• United States



Contributing Writer

The Advanced Malware Detection/Prevention Market

Jul 10, 20123 mins
Advanced Persistent ThreatsCisco SystemsCybercrime

Some thoughts on the present and future

I’ve been thinking a lot about the Advanced Malware Detection/Prevention (AMD/P) market lately. This market is most often associated with Advanced Persistent Threats (APTs) and vendors like Countertack, Damballa, FireEye, Invincea and Trend Micro.

As an analyst I’m paid to — well, analyze markets. For starters, the AMD/P market is hot and will remain so, as it should. According to a 2011 ESG Research report, 59% of enterprise organizations (i.e. 1,000 employees or more) are certain or fairly certain that they have been the target of an APT. As a result these incipient APT attacks, 77% plan to increase their information security budgets. Yes, this means investment in lots of areas like next-generation firewalls and IPSs, data encryption, and new types of security monitoring tools, but it is also driving lots of AMD/P research, proof-of-concept projects, and product purchasing.

RELATED: More On The Security Skills Shortage Issue

Security Services Continue to Grow — In the Enterprise

So what happens to the AMD/P market moving forward? Here are a few of my thoughts:

  1. The AMD/P market will remain independent for the next 2-3 years. In the past, we’ve seen products turn into features pretty quickly. This happened with anti-spyware and it happened with SSL VPNs. It won’t happen quickly with AMD/P, however. Why? APTs aren’t minor annoyances or subtle policy changes, as the FBI puts it, they represent an existential threat to our data and thus our livelihood. As a result, APTs have set off alarm bells within IT and corporate boardrooms — as they should. CISOs won’t wait for AMD/P to be integrated with other security infrastructure products. Rather they need to reduce risks right away. I realize that no product can prevent APTs and that the real need here is stronger defense-in-depth. In this regard, think of AMD/P as a new and necessary layer of defense that is being added as quickly as possible.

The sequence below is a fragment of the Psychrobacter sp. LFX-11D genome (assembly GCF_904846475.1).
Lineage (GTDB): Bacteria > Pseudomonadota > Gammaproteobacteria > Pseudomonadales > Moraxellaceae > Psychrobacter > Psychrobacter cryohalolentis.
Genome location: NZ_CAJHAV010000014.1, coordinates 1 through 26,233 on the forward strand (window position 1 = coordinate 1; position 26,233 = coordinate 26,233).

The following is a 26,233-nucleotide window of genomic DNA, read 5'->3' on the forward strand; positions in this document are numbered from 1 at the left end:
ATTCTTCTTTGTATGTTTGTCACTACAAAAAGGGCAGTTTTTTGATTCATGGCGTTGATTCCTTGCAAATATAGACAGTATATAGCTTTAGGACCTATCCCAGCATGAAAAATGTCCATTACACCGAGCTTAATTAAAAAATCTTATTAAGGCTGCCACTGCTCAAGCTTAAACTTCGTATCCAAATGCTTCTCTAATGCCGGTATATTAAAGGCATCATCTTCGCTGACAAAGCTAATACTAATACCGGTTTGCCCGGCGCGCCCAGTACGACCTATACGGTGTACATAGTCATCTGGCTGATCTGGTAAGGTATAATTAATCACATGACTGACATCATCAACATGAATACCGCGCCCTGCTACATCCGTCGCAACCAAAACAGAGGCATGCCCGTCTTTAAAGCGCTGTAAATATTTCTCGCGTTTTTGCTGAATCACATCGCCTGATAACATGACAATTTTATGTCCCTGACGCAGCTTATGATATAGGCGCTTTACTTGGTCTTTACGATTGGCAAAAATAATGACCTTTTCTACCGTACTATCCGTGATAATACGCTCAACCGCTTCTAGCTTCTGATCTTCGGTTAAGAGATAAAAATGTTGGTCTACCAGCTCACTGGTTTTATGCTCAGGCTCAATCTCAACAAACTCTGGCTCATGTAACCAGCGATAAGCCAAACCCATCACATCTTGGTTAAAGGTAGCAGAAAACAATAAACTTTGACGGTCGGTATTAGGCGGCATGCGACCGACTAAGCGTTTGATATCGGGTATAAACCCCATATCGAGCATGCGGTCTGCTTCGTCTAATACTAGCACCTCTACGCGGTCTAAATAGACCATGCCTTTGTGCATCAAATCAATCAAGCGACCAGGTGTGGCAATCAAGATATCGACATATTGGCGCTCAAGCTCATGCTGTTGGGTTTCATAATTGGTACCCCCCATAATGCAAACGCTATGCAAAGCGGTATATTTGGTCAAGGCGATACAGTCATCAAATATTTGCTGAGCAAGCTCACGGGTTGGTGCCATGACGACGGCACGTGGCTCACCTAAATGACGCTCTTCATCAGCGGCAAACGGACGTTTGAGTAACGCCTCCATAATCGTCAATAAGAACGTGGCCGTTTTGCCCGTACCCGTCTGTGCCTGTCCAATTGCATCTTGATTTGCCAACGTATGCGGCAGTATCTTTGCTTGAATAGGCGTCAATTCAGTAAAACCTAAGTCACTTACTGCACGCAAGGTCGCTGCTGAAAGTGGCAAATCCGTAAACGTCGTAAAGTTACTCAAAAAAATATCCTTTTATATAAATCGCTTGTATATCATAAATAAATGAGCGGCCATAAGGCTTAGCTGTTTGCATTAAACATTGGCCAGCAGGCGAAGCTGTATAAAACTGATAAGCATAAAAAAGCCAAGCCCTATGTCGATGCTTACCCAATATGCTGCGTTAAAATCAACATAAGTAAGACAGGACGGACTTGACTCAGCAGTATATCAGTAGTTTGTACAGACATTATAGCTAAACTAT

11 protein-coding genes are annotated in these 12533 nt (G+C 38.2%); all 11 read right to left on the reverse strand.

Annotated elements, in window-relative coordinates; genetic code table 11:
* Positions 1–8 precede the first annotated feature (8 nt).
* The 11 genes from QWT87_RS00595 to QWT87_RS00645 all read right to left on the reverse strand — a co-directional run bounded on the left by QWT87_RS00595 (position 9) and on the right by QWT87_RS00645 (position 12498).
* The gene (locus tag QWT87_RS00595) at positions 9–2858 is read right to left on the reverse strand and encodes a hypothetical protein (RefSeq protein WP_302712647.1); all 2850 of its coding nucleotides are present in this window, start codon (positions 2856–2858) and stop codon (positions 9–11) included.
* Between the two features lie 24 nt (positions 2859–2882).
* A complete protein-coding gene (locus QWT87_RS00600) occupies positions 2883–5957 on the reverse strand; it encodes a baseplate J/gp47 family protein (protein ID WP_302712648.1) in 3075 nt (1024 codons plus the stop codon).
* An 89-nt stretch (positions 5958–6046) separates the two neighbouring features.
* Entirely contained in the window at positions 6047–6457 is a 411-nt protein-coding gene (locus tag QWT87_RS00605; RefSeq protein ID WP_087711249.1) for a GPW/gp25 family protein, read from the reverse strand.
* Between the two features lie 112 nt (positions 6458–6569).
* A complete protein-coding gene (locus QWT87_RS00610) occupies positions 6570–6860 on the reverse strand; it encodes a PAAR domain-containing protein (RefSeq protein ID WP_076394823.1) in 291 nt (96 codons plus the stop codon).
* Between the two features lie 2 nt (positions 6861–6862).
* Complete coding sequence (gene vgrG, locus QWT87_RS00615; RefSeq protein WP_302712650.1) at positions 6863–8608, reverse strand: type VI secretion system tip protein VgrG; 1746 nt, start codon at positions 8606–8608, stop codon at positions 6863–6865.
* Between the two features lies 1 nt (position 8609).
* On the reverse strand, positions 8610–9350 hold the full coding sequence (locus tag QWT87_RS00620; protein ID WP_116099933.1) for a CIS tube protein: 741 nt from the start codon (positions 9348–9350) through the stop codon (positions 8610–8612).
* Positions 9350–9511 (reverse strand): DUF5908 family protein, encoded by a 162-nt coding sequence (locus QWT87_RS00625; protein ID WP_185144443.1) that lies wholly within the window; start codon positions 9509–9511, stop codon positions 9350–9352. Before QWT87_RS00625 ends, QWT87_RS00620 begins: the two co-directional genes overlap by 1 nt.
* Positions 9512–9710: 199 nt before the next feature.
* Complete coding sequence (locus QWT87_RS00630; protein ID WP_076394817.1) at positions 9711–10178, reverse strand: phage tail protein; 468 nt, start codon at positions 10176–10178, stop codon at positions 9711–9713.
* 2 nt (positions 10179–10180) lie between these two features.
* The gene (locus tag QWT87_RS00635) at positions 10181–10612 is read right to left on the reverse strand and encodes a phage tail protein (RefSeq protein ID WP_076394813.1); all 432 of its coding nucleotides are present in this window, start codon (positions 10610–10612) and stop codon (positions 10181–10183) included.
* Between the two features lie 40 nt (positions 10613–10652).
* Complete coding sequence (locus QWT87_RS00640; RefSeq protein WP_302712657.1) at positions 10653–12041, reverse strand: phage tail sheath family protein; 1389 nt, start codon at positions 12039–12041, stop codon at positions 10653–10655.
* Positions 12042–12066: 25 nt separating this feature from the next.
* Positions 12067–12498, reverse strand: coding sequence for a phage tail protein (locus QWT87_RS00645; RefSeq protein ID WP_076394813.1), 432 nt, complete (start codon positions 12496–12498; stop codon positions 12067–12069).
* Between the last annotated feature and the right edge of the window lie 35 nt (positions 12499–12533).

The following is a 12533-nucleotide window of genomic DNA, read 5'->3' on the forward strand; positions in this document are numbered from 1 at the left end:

2. The AMD/P vendors are emerging as cybercrime specialists. Think about law enforcement. Like mine, your town probably has a local police force in place to respond to traffic accidents and domestic abuse cases, but on the off chance that a real crime is committed, your local constable is likely to call in experts from the state police force or FBI. Same thing applies with Advanced Malware. The AMD/P vendors are gaining experience at the top of the cybercrime food chain. This knowledge alone makes them more and more valuable.
  3. The network is the place to be. APTs start with the compromise of a user’s PC so it would be logical to bolster PC protection in order to address the threat. True, but this is where logic and reality clash. Large enterprises have tens of thousands of PCs. Whenever you touch these PCs you commit yourself to a major project. This is true whether you are upgrading to Windows 8, backing up hard drives, or implementing new AMD/P agents. I tend to equate PC projects with the Russian frontier — vast, fraught with unexpected problems, and difficult to conquer. Most enterprises have been overwhelmed by past PC projects, just as the French and Germans were overwhelmed by the Russian frontier. PC-based AMD/P products may be extremely effective but most CIOs and CISOs will do all they can at a network level before invading Russia.
Contributing Writer

Jon Oltsik is a distinguished analyst, fellow, and the founder of the ESG’s cybersecurity service. With over 35 years of technology industry experience, Jon is widely recognized as an expert in all aspects of cybersecurity and is often called upon to help customers understand a CISO's perspective and strategies. Jon focuses on areas such as cyber-risk management, security operations, and all things related to CISOs.

More from this author